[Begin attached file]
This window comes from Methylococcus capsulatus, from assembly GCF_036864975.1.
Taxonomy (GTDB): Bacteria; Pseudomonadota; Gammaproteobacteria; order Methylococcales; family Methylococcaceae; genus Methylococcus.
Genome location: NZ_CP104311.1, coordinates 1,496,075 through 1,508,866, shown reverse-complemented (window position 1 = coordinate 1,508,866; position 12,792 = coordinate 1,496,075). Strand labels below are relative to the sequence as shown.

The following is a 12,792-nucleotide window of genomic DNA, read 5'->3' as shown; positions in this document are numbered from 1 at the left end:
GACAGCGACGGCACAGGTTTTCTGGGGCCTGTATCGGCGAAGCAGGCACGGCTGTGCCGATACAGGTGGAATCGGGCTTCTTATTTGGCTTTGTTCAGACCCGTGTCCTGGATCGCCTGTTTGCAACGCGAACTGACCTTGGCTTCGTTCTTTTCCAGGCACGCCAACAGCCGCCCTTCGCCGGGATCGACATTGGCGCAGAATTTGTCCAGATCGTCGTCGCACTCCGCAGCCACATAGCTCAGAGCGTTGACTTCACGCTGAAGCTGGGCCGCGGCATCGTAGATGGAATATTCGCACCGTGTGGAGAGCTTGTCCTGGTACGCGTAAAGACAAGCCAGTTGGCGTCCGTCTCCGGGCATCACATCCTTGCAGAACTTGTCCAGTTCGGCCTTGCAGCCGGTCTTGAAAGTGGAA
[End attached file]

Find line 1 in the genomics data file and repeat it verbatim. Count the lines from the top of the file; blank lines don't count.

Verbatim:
This window comes from Methylococcus capsulatus, from assembly GCF_036864975.1.